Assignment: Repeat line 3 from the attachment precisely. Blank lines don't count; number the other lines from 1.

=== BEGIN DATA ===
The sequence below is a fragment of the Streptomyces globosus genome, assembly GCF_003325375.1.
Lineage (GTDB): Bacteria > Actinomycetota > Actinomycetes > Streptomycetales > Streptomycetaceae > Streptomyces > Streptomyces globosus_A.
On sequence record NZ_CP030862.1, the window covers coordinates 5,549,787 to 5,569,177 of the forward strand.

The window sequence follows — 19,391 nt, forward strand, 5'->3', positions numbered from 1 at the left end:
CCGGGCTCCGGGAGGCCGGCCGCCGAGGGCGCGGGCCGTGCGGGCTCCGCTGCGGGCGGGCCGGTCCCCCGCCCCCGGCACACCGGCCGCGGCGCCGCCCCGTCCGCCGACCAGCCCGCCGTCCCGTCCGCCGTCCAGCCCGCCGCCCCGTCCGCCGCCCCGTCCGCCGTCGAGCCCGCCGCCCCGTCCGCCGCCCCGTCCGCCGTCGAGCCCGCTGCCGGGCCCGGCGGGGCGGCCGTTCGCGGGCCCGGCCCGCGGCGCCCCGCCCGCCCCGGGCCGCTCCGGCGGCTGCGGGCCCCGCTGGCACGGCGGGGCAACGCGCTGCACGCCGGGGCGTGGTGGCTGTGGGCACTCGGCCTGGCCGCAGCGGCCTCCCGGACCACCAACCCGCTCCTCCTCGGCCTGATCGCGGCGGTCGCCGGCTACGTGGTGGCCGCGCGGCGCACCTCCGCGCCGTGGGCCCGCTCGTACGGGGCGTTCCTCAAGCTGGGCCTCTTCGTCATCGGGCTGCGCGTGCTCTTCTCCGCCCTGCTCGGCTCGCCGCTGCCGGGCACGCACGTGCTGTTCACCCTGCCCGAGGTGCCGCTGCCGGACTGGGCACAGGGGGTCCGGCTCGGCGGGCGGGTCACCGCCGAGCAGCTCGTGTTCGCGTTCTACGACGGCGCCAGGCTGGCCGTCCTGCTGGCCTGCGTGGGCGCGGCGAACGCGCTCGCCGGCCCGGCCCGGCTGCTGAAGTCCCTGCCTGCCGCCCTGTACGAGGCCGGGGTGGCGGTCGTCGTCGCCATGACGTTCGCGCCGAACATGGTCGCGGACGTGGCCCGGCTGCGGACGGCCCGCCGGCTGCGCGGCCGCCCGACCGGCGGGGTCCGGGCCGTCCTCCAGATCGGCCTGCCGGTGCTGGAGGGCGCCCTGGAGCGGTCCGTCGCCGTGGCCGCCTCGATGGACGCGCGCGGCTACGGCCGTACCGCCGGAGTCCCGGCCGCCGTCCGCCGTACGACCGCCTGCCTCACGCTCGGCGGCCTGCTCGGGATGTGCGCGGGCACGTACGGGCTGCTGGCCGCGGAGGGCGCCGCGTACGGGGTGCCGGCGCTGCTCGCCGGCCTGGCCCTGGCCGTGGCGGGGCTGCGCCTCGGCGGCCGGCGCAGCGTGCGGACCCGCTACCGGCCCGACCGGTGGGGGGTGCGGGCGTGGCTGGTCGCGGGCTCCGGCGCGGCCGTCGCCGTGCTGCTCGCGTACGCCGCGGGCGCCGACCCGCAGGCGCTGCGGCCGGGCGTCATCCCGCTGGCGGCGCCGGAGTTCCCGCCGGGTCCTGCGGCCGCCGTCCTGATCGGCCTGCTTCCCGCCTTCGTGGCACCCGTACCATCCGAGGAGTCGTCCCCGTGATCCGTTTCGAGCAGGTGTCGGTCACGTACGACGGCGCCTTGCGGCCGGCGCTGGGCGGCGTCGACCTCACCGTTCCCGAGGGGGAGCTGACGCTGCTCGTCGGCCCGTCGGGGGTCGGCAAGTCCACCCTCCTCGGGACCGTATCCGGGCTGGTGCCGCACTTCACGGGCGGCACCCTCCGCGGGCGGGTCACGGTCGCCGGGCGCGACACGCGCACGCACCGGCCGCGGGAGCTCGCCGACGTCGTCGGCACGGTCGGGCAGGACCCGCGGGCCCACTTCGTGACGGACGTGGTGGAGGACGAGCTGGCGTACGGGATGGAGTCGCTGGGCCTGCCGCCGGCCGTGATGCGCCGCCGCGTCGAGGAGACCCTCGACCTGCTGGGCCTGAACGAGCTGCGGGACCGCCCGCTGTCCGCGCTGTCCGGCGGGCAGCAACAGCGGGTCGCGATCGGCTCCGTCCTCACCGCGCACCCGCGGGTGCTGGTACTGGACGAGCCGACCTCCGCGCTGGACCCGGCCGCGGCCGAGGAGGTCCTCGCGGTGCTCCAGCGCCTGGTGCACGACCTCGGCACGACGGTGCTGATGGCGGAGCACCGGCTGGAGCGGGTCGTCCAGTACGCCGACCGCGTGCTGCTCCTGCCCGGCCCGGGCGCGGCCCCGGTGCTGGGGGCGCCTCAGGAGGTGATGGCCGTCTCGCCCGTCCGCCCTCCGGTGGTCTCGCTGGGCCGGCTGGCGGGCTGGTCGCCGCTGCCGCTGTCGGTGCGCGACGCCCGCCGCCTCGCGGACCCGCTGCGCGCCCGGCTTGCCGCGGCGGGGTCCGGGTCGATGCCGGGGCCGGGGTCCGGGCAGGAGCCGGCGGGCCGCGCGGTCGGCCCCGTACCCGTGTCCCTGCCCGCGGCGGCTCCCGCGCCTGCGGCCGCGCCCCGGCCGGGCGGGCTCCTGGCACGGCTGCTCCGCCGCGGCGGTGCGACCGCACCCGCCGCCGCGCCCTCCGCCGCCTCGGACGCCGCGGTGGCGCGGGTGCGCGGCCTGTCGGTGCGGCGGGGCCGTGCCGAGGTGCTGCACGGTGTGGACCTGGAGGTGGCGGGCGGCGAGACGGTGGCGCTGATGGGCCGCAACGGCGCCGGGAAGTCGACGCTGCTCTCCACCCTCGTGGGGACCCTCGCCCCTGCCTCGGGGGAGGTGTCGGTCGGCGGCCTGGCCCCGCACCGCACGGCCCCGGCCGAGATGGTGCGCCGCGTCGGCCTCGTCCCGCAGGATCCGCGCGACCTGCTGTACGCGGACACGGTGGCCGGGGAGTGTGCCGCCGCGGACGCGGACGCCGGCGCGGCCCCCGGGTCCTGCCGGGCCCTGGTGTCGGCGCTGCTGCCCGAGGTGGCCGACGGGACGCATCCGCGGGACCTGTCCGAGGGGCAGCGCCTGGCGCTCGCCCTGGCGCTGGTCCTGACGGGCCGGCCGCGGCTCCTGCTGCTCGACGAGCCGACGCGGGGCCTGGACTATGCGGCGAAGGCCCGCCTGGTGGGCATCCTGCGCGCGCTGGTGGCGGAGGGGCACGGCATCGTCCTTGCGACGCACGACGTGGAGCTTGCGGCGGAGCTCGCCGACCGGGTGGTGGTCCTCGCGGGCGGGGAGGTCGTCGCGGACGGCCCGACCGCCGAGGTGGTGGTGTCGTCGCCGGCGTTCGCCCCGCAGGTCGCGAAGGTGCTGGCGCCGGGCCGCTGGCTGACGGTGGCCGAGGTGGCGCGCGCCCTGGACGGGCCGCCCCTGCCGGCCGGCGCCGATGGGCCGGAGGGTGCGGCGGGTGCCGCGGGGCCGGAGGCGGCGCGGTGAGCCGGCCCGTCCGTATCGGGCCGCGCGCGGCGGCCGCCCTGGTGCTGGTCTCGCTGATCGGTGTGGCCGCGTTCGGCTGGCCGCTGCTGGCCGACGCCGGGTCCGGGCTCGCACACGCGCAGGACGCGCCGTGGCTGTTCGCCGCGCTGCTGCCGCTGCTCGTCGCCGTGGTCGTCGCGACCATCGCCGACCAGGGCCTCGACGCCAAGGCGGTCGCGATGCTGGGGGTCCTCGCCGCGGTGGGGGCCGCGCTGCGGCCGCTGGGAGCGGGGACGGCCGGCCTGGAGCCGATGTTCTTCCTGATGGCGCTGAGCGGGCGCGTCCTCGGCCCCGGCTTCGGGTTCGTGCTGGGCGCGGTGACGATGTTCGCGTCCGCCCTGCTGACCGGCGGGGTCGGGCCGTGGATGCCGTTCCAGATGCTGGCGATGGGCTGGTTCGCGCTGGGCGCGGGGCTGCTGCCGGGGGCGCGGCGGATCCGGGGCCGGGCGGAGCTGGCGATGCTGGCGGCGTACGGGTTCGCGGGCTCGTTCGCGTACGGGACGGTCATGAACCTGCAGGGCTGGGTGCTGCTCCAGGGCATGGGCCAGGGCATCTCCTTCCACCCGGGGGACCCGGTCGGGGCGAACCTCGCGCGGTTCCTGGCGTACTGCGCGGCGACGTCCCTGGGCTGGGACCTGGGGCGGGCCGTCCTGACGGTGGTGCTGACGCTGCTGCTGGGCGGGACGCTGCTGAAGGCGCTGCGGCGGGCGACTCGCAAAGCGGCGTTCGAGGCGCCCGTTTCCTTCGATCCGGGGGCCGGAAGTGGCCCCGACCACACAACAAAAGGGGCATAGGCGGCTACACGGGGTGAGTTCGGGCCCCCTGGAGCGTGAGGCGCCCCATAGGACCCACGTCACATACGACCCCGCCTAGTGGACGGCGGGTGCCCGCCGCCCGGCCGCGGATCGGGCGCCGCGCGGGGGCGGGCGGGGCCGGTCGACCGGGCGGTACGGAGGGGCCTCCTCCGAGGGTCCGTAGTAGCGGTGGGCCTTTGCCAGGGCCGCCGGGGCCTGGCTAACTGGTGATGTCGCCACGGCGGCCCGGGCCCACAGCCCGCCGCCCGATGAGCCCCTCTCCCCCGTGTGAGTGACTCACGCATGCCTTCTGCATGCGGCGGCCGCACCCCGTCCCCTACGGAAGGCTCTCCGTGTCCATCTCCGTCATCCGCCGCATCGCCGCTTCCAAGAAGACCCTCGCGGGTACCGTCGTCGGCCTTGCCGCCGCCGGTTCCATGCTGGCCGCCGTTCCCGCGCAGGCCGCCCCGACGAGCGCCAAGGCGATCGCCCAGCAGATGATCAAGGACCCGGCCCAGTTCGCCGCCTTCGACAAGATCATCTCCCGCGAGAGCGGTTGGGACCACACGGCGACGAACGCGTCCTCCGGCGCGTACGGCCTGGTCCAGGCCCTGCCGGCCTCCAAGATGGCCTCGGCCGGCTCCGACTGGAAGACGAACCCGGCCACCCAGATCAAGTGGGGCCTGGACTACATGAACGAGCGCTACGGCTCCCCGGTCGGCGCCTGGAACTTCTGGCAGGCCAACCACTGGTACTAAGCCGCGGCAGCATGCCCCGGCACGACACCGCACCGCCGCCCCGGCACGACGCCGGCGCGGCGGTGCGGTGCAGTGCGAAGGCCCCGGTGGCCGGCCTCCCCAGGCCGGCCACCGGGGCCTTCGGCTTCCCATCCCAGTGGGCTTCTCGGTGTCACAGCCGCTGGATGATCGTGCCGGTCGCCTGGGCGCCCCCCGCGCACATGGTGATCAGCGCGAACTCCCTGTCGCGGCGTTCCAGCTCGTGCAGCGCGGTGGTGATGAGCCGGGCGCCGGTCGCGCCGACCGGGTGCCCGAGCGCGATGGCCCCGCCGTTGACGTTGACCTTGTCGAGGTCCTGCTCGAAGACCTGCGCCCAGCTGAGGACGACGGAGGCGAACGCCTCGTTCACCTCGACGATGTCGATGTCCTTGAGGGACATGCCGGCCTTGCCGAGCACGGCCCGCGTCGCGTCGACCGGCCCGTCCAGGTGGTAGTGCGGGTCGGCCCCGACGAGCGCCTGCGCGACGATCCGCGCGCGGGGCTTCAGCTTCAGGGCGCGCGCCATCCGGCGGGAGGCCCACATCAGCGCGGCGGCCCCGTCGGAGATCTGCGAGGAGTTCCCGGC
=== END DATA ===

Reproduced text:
On sequence record NZ_CP030862.1, the window covers coordinates 5,549,787 to 5,569,177 of the forward strand.